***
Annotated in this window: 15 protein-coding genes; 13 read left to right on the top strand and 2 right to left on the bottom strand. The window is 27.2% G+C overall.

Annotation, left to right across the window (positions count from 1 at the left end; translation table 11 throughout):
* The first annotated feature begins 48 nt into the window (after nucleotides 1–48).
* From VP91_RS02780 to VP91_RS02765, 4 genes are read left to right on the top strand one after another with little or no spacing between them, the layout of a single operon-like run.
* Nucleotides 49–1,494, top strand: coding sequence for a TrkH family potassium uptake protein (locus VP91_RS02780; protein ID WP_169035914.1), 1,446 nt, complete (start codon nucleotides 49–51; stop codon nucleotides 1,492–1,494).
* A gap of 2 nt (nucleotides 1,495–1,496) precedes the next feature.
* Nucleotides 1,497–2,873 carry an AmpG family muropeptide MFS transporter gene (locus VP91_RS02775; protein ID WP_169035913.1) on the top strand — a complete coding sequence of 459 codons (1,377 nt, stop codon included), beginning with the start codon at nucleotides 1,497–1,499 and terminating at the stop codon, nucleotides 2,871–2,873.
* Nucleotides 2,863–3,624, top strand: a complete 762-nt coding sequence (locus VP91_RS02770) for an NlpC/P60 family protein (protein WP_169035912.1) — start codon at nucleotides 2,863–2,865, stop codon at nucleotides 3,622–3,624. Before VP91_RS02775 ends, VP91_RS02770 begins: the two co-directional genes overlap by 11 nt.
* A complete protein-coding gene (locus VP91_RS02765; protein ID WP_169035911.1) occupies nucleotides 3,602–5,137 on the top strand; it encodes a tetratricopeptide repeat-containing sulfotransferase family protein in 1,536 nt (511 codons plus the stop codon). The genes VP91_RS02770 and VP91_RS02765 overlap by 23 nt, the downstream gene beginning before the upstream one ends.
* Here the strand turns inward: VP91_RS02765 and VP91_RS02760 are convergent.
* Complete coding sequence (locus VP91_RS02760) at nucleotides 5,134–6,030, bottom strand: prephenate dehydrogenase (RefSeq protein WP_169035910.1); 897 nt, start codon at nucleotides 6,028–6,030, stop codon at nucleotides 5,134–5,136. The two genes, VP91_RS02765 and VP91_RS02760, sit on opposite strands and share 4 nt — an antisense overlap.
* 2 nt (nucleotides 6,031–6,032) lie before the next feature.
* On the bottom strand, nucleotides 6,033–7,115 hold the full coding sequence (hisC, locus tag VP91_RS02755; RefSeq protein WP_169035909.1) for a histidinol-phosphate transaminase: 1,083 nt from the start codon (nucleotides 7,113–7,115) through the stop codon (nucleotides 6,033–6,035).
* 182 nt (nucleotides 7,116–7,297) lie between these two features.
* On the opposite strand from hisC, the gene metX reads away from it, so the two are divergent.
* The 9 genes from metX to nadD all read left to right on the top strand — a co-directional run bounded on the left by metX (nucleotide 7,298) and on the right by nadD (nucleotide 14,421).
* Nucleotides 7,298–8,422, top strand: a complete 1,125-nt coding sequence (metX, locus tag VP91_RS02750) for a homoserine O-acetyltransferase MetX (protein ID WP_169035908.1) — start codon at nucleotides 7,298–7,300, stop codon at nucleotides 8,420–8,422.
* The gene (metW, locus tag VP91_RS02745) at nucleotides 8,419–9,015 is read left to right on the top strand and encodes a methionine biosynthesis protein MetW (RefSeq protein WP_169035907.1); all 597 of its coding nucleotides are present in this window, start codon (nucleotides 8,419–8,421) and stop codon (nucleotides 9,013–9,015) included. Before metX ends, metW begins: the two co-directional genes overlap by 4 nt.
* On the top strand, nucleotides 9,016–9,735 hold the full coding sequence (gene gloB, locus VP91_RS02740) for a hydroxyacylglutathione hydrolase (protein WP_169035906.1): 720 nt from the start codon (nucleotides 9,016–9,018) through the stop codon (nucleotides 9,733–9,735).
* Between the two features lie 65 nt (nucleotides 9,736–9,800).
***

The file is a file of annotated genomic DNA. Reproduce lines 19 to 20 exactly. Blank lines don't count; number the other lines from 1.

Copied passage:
* On the top strand, nucleotides 9,016–9,735 hold the full coding sequence (gene gloB, locus VP91_RS02740) for a hydroxyacylglutathione hydrolase (protein WP_169035906.1): 720 nt from the start codon (nucleotides 9,016–9,018) through the stop codon (nucleotides 9,733–9,735).
* Between the two features lie 65 nt (nucleotides 9,736–9,800).